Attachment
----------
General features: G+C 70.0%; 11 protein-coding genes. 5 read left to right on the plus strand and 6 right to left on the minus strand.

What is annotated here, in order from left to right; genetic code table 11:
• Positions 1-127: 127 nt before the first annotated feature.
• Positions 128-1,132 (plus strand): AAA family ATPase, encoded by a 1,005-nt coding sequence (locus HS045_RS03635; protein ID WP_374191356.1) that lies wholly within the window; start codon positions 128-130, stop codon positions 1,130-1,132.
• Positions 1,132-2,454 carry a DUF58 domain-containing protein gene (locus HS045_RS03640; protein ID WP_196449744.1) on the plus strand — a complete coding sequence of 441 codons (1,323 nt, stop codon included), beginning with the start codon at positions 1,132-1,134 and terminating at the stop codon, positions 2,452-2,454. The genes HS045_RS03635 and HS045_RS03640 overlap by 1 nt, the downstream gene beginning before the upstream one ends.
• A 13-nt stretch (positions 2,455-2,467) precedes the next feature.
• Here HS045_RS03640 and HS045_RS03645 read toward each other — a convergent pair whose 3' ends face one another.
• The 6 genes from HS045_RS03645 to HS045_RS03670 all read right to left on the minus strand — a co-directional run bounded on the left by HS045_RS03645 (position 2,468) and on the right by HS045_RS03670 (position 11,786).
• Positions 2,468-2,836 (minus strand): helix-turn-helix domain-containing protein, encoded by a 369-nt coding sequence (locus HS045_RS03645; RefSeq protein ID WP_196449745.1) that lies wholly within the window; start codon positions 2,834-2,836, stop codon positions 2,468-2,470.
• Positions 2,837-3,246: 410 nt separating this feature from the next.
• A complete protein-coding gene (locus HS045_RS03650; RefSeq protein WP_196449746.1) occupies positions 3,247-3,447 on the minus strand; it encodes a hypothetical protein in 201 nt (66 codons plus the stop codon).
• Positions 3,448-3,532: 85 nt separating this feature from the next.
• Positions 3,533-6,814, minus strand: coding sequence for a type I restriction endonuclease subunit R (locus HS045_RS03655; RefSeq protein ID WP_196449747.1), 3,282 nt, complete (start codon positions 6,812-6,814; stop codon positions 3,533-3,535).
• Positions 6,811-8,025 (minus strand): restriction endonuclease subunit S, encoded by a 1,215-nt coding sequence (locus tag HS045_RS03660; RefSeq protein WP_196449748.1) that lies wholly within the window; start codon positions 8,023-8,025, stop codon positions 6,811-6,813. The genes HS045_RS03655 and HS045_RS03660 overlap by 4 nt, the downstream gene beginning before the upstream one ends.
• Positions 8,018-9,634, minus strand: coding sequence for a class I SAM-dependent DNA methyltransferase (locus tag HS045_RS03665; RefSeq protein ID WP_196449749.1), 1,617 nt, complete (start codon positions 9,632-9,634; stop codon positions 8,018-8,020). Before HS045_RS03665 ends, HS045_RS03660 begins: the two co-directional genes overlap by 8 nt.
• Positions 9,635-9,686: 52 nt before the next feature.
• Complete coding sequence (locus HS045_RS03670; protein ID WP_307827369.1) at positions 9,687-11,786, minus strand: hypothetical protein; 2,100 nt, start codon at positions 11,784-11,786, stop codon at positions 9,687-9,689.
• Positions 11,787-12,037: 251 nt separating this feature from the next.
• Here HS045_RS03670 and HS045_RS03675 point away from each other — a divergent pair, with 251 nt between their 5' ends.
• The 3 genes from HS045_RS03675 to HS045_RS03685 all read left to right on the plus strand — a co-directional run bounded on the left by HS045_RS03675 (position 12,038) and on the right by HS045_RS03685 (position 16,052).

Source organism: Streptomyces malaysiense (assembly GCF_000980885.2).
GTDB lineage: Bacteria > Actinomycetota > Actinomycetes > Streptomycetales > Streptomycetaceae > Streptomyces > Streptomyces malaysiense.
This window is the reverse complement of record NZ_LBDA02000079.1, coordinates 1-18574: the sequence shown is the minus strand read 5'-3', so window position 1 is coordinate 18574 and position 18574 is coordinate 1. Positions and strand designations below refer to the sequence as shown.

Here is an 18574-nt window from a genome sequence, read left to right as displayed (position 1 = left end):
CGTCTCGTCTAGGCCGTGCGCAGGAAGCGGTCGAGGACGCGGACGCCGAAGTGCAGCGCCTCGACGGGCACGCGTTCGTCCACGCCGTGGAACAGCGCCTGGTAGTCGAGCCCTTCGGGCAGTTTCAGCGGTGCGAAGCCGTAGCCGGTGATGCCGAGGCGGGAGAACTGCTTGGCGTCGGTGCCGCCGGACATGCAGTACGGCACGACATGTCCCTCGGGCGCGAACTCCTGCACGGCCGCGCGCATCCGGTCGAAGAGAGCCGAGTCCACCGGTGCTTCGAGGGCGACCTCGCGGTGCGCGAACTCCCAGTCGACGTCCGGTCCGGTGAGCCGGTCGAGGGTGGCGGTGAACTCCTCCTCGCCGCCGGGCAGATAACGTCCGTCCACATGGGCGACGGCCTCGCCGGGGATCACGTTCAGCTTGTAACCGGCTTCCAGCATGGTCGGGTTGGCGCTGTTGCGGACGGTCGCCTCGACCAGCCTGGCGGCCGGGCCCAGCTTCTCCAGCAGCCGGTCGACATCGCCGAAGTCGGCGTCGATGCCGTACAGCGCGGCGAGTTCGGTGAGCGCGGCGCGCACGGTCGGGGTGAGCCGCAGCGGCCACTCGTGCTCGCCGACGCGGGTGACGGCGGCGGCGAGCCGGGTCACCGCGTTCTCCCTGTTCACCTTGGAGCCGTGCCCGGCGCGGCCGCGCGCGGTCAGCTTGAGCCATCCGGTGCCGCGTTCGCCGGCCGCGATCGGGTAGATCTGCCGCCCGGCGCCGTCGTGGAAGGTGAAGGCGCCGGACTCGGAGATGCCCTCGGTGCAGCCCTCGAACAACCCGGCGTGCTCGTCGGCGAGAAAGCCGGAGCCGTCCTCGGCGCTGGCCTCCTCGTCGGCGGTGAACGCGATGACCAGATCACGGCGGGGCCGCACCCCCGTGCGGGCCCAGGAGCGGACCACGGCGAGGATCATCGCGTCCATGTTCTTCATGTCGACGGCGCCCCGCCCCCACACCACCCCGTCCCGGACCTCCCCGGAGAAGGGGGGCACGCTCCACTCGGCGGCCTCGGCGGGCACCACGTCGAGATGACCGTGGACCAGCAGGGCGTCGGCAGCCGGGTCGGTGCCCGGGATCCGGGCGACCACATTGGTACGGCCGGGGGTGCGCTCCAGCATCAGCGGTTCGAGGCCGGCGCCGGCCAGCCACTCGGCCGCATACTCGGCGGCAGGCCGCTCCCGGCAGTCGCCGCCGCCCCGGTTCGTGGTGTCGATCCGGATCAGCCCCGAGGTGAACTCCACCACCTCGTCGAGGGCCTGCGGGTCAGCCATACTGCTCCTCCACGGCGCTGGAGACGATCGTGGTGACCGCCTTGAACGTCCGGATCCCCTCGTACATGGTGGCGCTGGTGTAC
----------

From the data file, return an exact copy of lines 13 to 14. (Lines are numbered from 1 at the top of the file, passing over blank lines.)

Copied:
• Positions 3,533-6,814, minus strand: coding sequence for a type I restriction endonuclease subunit R (locus HS045_RS03655; RefSeq protein ID WP_196449747.1), 3,282 nt, complete (start codon positions 6,812-6,814; stop codon positions 3,533-3,535).
• Positions 6,811-8,025 (minus strand): restriction endonuclease subunit S, encoded by a 1,215-nt coding sequence (locus tag HS045_RS03660; RefSeq protein WP_196449748.1) that lies wholly within the window; start codon positions 8,023-8,025, stop codon positions 6,811-6,813. The genes HS045_RS03655 and HS045_RS03660 overlap by 4 nt, the downstream gene beginning before the upstream one ends.